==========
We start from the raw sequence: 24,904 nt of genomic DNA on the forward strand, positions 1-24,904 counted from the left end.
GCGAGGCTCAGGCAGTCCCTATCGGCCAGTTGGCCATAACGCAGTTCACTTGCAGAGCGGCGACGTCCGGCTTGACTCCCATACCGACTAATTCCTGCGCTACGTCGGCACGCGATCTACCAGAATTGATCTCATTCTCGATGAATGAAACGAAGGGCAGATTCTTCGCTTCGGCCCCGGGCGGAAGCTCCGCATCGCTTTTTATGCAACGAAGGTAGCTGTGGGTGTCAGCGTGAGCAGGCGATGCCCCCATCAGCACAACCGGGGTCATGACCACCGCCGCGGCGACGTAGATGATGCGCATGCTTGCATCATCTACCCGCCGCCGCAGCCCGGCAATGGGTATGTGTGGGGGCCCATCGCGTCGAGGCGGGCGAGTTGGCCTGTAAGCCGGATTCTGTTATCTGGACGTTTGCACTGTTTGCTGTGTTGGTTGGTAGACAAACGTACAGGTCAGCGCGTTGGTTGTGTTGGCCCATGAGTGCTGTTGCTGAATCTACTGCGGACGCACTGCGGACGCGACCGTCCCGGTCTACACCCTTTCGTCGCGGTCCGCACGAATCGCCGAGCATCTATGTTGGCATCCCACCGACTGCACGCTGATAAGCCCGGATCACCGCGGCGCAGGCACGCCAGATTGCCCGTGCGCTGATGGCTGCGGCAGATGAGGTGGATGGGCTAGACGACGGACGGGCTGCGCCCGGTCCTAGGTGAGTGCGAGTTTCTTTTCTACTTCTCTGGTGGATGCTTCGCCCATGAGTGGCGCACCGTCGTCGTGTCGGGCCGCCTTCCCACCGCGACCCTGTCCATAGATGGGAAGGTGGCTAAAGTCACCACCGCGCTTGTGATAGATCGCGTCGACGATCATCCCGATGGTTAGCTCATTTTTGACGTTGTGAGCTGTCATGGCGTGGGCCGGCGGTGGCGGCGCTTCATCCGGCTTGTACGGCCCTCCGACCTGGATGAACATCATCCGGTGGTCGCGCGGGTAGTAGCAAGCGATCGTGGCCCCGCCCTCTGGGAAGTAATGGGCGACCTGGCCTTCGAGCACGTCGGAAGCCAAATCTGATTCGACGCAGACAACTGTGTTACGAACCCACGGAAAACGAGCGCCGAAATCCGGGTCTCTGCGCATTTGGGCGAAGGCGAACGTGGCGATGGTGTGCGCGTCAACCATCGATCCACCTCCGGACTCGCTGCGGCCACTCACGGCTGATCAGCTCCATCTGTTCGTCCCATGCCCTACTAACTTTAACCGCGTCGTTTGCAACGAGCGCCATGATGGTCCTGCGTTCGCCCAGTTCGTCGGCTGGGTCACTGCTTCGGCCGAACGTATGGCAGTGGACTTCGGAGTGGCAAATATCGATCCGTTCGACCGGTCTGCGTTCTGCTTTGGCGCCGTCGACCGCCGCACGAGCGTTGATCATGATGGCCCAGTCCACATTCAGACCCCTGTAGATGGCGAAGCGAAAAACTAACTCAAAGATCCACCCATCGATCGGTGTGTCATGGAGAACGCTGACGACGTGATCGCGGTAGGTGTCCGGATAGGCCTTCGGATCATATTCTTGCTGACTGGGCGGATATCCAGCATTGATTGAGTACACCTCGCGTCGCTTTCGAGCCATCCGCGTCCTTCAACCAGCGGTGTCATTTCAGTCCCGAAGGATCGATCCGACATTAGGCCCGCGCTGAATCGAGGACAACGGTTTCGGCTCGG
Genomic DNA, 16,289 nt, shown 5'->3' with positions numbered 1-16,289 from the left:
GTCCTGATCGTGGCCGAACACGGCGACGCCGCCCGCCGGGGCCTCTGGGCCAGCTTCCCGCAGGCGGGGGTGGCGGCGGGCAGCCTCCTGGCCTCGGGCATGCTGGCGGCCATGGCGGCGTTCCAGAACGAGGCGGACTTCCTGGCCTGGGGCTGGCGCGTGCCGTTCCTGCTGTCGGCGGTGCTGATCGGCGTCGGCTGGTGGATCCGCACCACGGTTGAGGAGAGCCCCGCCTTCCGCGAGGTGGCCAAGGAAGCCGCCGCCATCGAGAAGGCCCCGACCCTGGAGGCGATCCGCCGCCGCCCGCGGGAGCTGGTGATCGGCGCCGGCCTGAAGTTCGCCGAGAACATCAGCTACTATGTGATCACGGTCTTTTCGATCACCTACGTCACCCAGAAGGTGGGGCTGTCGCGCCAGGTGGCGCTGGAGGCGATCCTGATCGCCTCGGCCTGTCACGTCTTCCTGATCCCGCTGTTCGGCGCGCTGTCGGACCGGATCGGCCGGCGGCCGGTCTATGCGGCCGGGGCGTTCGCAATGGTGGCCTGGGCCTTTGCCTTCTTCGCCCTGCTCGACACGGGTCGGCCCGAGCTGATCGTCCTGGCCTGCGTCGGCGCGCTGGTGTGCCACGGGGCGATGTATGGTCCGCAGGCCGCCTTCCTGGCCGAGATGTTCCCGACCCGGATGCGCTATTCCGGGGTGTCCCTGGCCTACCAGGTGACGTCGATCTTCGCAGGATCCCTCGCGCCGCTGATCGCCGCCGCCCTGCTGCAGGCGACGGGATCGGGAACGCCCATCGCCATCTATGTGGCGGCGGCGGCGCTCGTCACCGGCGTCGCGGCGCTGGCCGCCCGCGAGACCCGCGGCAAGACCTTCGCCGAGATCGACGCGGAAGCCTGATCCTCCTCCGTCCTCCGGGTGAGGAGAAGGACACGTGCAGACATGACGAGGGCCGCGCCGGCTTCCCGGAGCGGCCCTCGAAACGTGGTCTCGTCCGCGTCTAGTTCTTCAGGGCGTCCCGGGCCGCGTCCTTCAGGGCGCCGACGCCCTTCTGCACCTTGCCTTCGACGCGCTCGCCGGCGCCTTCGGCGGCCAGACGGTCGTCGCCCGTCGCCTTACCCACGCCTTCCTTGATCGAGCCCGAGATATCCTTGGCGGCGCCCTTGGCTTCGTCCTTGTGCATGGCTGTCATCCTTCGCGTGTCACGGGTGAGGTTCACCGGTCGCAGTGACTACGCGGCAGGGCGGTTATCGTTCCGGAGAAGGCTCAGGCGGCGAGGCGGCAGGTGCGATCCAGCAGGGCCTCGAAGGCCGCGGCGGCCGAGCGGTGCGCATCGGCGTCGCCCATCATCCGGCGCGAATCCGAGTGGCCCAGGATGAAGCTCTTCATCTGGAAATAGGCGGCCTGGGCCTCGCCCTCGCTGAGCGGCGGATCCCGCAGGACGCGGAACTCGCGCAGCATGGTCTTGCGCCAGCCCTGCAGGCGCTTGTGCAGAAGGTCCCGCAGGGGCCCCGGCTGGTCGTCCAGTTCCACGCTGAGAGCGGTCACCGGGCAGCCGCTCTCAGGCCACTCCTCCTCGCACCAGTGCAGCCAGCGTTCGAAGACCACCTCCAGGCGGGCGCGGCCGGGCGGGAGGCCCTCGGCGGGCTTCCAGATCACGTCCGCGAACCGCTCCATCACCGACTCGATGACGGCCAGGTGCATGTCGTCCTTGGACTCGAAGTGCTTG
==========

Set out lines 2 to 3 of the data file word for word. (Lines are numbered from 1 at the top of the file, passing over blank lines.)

GCGAGGCTCAGGCAGTCCCTATCGGCCAGTTGGCCATAACGCAGTTCACTTGCAGAGCGGCGACGTCCGGCTTGACTCCCATACCGACTAATTCCTGCGCTACGTCGGCACGCGATCTACCAGAATTGATCTCATTCTCGATGAATGAAACGAAGGGCAGATTCTTCGCTTCGGCCCCGGGCGGAAGCTCCGCATCGCTTTTTATGCAACGAAGGTAGCTGTGGGTGTCAGCGTGAGCAGGCGATGCCCCCATCAGCACAACCGGGGTCATGACCACCGCCGCGGCGACGTAGATGATGCGCATGCTTGCATCATCTACCCGCCGCCGCAGCCCGGCAATGGGTATGTGTGGGGGCCCATCGCGTCGAGGCGGGCGAGTTGGCCTGTAAGCCGGATTCTGTTATCTGGACGTTTGCACTGTTTGCTGTGTTGGTTGGTAGACAAACGTACAGGTCAGCGCGTTGGTTGTGTTGGCCCATGAGTGCTGTTGCTGAATCTACTGCGGACGCACTGCGGACGCGACCGTCCCGGTCTACACCCTTTCGTCGCGGTCCGCACGAATCGCCGAGCATCTATGTTGGCATCCCACCGACTGCACGCTGATAAGCCCGGATCACCGCGGCGCAGGCACGCCAGATTGCCCGTGCGCTGATGGCTGCGGCAGATGAGGTGGATGGGCTAGACGACGGACGGGCTGCGCCCGGTCCTAGGTGAGTGCGAGTTTCTTTTCTACTTCTCTGGTGGATGCTTCGCCCATGAGTGGCGCACCGTCGTCGTGTCGGGCCGCCTTCCCACCGCGACCCTGTCCATAGATGGGAAGGTGGCTAAAGTCACCACCGCGCTTGTGATAGATCGCGTCGACGATCATCCCGATGGTTAGCTCATTTTTGACGTTGTGAGCTGTCATGGCGTGGGCCGGCGGTGGCGGCGCTTCATCCGGCTTGTACGGCCCTCCGACCTGGATGAACATCATCCGGTGGTCGCGCGGGTAGTAGCAAGCGATCGTGGCCCCGCCCTCTGGGAAGTAATGGGCGACCTGGCCTTCGAGCACGTCGGAAGCCAAATCTGATTCGACGCAGACAACTGTGTTACGAACCCACGGAAAACGAGCGCCGAAATCCGGGTCTCTGCGCATTTGGGCGAAGGCGAACGTGGCGATGGTGTGCGCGTCAACCATCGATCCACCTCCGGACTCGCTGCGGCCACTCACGGCTGATCAGCTCCATCTGTTCGTCCCATGCCCTACTAACTTTAACCGCGTCGTTTGCAACGAGCGCCATGATGGTCCTGCGTTCGCCCAGTTCGTCGGCTGGGTCACTGCTTCGGCCGAACGTATGGCAGTGGACTTCGGAGTGGCAAATATCGATCCGTTCGACCGGTCTGCGTTCTGCTTTGGCGCCGTCGACCGCCGCACGAGCGTTGATCATGATGGCCCAGTCCACATTCAGACCCCTGTAGATGGCGAAGCGAAAAACTAACTCAAAGATCCACCCATCGATCGGTGTGTCATGGAGAACGCTGACGACGTGATCGCGGTAGGTGTCCGGATAGGCCTTCGGATCATATTCTTGCTGACTGGGCGGATATCCAGCATTGATTGAGTACACCTCGCGTCGCTTTCGAGCCATCCGCGTCCTTCAACCAGCGGTGTCATTTCAGTCCCGAAGGATCGATCCGACATTAGGCCCGCGCTGAATCGAGGACAACGGTTTCGGCTCGG
Genomic DNA, 16,289 nt, shown 5'->3' with positions numbered 1-16,289 from the left: